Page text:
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Also, the mean estimated blood loss was (575 ml vs. 577 ml) in exteriorization and in situ repair respectively. Sixteen (17.9%) women in the in situ group were transfused blood as against 13 (15.3%) in the exteriorization group. The postpartum anemia was 30 (35.3%) in the exteriorization group and 22 (26.2%) in situ group, The other maternal outcome measures of operation time (57.5 vs. 53.2 min) was recorded in exteriorization versus in situ respectively while, the surgical site infection rate of 1.2% was recorded in both groups, however, the incidence of nausea/vomiting was (10.6% vs. 2.4%) in exteriorization versus in situ respectively.


  Discussion Top


In this present study an attempt has been made to compare the following outcome measures between the two groups: Intraoperative blood loss, postoperative anemia, blood transfusion rate, duration of surgery, frequency of surgical site infection and incidence of nausea/vomiting among the randomized women in University of Abuja Teaching Hospital.

It is important to highlight that existing studies on the subject matter lacked standardization of anesthetic management, which play a key role in the development of intraoperative complications and in this study efforts were made to standardized as many as possible therapeutic variables between the two groups.

It is worthy of note that based on the sociodemographic and reproductive characteristics, there were no statistically significant differences found between the two groups. These results are similar to other studies in another population.[21]

We found no significant difference between the two groups regarding the cadre of surgeons. Most of the surgeries were done by senior registrars in both groups. This finding may not be unconnected with the fact that primary Cesarean sections are usually considered less complicated procedures that could be readily assigned to be undertaken by the residents.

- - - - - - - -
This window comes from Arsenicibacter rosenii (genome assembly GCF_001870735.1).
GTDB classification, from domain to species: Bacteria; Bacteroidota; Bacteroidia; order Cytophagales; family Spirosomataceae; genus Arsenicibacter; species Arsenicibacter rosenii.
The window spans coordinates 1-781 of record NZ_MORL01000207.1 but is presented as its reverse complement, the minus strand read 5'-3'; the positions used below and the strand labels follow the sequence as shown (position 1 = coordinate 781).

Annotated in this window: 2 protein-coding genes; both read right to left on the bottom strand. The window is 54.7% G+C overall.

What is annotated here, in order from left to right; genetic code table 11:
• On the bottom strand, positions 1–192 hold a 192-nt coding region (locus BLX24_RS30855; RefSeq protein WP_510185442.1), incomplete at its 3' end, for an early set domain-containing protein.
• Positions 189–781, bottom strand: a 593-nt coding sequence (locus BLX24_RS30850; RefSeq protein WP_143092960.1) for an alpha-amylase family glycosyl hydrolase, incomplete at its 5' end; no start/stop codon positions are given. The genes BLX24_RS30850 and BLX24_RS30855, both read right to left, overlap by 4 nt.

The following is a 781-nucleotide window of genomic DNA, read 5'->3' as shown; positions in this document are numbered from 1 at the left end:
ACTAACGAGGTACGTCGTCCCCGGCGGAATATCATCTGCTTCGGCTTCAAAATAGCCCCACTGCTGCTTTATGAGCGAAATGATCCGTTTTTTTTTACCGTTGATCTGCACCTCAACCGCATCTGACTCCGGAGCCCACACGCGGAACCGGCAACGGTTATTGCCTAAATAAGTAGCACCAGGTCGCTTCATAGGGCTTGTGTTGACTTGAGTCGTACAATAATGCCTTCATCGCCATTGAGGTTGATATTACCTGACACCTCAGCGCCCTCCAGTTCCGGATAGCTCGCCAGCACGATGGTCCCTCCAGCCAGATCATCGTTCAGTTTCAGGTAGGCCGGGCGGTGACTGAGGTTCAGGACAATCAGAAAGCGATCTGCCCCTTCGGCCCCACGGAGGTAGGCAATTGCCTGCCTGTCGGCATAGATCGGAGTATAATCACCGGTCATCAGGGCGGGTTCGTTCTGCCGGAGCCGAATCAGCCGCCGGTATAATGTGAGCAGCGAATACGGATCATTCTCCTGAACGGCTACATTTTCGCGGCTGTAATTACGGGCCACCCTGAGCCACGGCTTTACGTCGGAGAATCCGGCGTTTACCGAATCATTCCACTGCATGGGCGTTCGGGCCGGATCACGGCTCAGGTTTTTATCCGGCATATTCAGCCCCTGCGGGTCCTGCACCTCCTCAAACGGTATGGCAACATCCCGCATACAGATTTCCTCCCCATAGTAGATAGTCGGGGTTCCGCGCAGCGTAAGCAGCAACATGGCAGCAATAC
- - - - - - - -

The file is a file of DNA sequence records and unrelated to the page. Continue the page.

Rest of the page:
Concerning intraoperative blood loss, the estimated blood loss between the two methods of uterine repair, exteriorization in comparison with in situ (575 ± 220.3 ml vs. 577 ± 214.4 ml) was not statistically significant (P = 0.942). This result is virtually similar to (625 ml vs. 653 ml) found in the work done by Coutinho et al.[13] as well as findings by Nasir et al.[9] Nasir et al. recruited women with primary Cesarean sections as well as previous Cesarean sections and this could create confounding results unlike the present study that dwelt only on primary Cesarean deliveries. It is also corroborated by a study done by Edi-Osagie et al.[22] However, it is at variance with the studies done in other populations where it was noted that uterine repair by exteriorization may significantly reduce blood loss during surgery.[15],[23],[24] Also, Wahab et al. made similar observation of reduced blood loss with exteriorization,[10] but in their study, they employed both regional and general anesthesia and this may have led to inaccuracies. In this study, no correlation could be found between the development of increased or reduced blood loss in either of the two surgical techniques. In the same vein, transfusion rate in this present study was (15.3% vs. 17.9%), P = 0.518. These findings were not consistent with the work done by Ezechi et al.,[20] who documented that in situ group had approximately four-fold blood transfusion rate higher compared to the exteriorization group.[2] They were, however, silent on the choice of anesthesia for their patients. It is also worthy of note that reduction in hematocrit was less in women who had an elective Cesarean section than if the operation was performed in labor. This finding is possibly due to the edema and distention of the lower segment and the use of oxytocic drugs in labor which may lead to postpartum uterine atony.[10] However, the number of emergency and elective Cesarean deliveries in both groups were comparable and the difference was not statistically significant, P = 0.072.

With regard to postpartum anemia, our findings revealed more anemic women amongst the exteriorization group; 30 (35.3%) versus 22 (26.2%), however, this result did not suggest a strong association between postpartum anemia and technique of uterine repair as it was not statistically significant. Contrary to this result, a study done in Lagos revealed that number of women with postpartum anemia was significantly more in the in situ group compared to the exteriorization group.[25] Interestingly, there were good correlations between visually estimated blood loss and postoperative hematocrit following Cesarean deliveries.